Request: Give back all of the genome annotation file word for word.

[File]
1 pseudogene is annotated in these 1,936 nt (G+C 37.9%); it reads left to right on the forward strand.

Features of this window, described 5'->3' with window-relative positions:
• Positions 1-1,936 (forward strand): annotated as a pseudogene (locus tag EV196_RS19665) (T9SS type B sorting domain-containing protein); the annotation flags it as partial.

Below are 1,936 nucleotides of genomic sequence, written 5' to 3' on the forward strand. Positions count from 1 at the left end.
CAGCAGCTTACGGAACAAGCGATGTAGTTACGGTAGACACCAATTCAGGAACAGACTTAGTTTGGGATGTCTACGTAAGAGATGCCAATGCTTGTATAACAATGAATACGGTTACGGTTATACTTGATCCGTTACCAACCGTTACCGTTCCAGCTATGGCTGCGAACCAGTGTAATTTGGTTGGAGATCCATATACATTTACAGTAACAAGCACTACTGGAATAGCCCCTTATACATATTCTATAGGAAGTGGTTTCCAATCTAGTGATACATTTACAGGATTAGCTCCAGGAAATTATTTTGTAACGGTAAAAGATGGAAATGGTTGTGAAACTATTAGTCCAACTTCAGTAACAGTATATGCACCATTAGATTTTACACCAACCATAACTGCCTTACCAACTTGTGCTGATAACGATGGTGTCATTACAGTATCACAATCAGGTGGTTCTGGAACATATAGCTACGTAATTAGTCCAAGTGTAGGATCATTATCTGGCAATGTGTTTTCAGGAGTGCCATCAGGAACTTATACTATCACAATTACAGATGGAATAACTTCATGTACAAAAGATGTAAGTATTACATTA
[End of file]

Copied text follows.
1 pseudogene is annotated in these 1,936 nt (G+C 37.9%); it reads left to right on the forward strand.

Features of this window, described 5'->3' with window-relative positions:
• Positions 1-1,936 (forward strand): annotated as a pseudogene (locus tag EV196_RS19665) (T9SS type B sorting domain-containing protein); the annotation flags it as partial.

Below are 1,936 nucleotides of genomic sequence, written 5' to 3' on the forward strand. Positions count from 1 at the left end.
CAGCAGCTTACGGAACAAGCGATGTAGTTACGGTAGACACCAATTCAGGAACAGACTTAGTTTGGGATGTCTACGTAAGAGATGCCAATGCTTGTATAACAATGAATACGGTTACGGTTATACTTGATCCGTTACCAACCGTTACCGTTCCAGCTATGGCTGCGAACCAGTGTAATTTGGTTGGAGATCCATATACATTTACAGTAACAAGCACTACTGGAATAGCCCCTTATACATATTCTATAGGAAGTGGTTTCCAATCTAGTGATACATTTACAGGATTAGCTCCAGGAAATTATTTTGTAACGGTAAAAGATGGAAATGGTTGTGAAACTATTAGTCCAACTTCAGTAACAGTATATGCACCATTAGATTTTACACCAACCATAACTGCCTTACCAACTTGTGCTGATAACGATGGTGTCATTACAGTATCACAATCAGGTGGTTCTGGAACATATAGCTACGTAATTAGTCCAAGTGTAGGATCATTATCTGGCAATGTGTTTTCAGGAGTGCCATCAGGAACTTATACTATCACAATTACAGATGGAATAACTTCATGTACAAAAGATGTAAGTATTACATTA